MMA Prop Squad for UFC 281: Spann (+850), Poirier (+1200), Arce (+3000) Among Our Top Props
Jeff Bottari/Zuffa LLC via Getty Images. Pictured: UFC light heavyweight Ryan Spann
- Saturday's UFC 281 event offers 14 fights and an array of betting opportunities.
- Our crew of prop-betting enthusiasts has identified a handful of prop bets with big odds that they're targeting.
- Check out their picks, including one with 30-1 odds, below.
Welcome to the latest edition of MMA Prop Squad, in which we offer an array of prop bets with oversized odds for UFC 281.
In this weekly feature, Action Network’s MMA team welcomes in a revolving cast of outside contributors and fellow combat-sports analysts. Each #MMAPropSquad installment will feature a handful of picks from this squad of prop-betting enthusiasts.
This week marks the return of contributors Dan Tom, Manpreet Jhass and Clint MacLean, who join Prop Squad regulars Tony Sartori, Billy Ward, Sean Zerillo and Dann Stupp. We’ll be looking to build upon our 5.9% ROI.
Check out their picks for Saturday’s UFC 281 event, which streams on ESPN+ pay-per-view (10 p.m. ET) following prelims on ESPN+ (6 p.m. ET) and ESPNews (8 p.m. ET).
As with all betting, always wager within your means. That guidance is especially important when dealing with prop bets. Although the props often offer tantalizing odds, they also cash far less frequently than standard bet types.
Dan Tom: Julio Arce in Round 3 (+3000)
Contributor at The Action Network and host of the Protect Ya’ Neck podcast
Catching my eye on this week’s UFC card is a bantamweight fight between Julio Arce and Montel Jackson.
Jackson gets a ton of hype for his athletic potential, but I’m still not sold enough to trust him at north of 2-1 odds opposite an experienced talent such as Arce.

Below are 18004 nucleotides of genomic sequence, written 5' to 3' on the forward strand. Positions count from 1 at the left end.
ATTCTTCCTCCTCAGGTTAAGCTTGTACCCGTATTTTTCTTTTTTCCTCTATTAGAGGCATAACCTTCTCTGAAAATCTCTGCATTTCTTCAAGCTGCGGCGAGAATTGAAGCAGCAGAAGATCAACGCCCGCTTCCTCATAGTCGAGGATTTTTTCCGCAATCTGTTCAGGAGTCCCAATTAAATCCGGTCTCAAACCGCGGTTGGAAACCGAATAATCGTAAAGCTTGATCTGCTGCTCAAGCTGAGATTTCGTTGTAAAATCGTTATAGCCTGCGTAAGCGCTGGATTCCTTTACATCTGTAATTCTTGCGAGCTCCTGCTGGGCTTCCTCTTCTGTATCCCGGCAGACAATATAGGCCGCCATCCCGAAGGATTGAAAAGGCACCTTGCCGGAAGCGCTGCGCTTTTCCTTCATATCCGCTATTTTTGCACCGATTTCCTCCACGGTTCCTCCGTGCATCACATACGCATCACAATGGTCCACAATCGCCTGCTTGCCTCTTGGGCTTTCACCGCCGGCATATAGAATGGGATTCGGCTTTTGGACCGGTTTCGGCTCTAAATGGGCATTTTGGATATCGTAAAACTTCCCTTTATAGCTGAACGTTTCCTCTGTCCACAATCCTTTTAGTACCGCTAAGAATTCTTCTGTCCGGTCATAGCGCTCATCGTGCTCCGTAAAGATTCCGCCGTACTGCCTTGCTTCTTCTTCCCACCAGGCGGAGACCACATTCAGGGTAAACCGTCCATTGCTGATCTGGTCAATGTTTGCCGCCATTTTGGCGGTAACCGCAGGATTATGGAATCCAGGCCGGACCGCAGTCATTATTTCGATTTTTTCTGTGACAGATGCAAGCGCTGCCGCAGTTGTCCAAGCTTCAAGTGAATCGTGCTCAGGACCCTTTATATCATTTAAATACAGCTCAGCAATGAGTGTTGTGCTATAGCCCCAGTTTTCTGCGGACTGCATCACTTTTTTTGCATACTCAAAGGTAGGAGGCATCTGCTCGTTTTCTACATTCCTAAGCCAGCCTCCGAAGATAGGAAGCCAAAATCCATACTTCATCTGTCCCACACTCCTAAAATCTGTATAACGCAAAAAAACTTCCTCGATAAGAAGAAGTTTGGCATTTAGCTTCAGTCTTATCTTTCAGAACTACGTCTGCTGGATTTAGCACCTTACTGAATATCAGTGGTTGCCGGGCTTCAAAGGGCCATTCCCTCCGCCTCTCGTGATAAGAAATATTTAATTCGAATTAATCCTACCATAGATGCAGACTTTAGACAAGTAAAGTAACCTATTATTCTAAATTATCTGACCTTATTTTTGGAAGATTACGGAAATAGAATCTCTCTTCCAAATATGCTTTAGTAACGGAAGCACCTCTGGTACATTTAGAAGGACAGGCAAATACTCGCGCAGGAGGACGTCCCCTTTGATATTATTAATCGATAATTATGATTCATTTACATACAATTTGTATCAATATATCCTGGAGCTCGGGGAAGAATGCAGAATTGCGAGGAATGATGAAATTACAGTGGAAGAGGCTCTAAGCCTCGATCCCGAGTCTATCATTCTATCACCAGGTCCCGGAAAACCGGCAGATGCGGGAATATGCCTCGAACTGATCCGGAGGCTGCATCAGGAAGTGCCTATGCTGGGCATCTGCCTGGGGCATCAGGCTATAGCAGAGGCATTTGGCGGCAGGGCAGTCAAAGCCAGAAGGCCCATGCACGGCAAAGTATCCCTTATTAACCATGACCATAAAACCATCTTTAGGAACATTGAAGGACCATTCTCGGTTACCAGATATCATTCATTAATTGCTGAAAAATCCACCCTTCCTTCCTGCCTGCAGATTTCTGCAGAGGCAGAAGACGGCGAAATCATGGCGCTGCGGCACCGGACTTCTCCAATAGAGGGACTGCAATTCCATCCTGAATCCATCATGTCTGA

I also suspect that Arce is the fighter who is fighting in the correct division, and I believe that Jackson is destined for featherweight and beyond given his obscene size for the weight class.
In fact, if you look at extremely large and long fighters trying to make the lighter divisions, you will notice a trend of suspect durability or, in Jackson’s case, a susceptibility to gas (particularly as they continue these drastic weight cuts into their 30s).
Not only is Arce a builder who gets better as the fight goes on, but the former Golden Gloves winner and kickboxing champ does particularly well against tall fighters and fellow southpaws like Andre Ewell or Julian Erosa (both of whom were stopped in the later rounds).
For that reason, I ended up playing Arce’s money line at plus money and sprinkling on him to win in round 3 at +3000.
The Pick: Julio Arce and Round 3 (+3000 at SuperBook)
Manpreet Jhass: Erin Blanchfield by Submission (+380)
Contributor at The Action Network and MMA content creator
The Molly McCann hype train makes a stop at Madison Square Garden this weekend. Erin Blanchfield will be the fighter across the UFC octagon when the cage door closes, hoping to steal some of that fire.
McCann’s rise has been largely due to her friendship with Paddy Pimblett, but she is making the most of it by delivering on back-to-back highlight reel knockouts. It also can’t be overstated that she, along with Pimblett, are the first UFC fighters to be signed to an endorsement deal with Barstool Sports. That is also helping her popularity tremendously.
Getting into her style, the boxing game of McCann has improved leaps and bounds since she first stepped foot in the UFC back in 2018. That is definitely the strongest aspect of her game. She utilizes forward movement and pressure very effectively, which allows her striking game to flow behind it.
Blanchfield, meanwhile, is a 23-year-old hot prospect who is riding a six-fight winning streak. Her only loss has come at the hands of current flyweight contender Tracy Cortez. The fact that she had a razor-close fight with Cortez when she was just 19 shows how bright of a future she has.
When at her best, Blanchfield can ground fights and control her opponents very well. Her Brazilian jiu-jitsu is the strongest part of her game, and I think that will be very important in this matchup. The striking of Blanchfield is still a work in progress, but I think she can remain competitive enough on the feet until she is able to get the fight to the mat.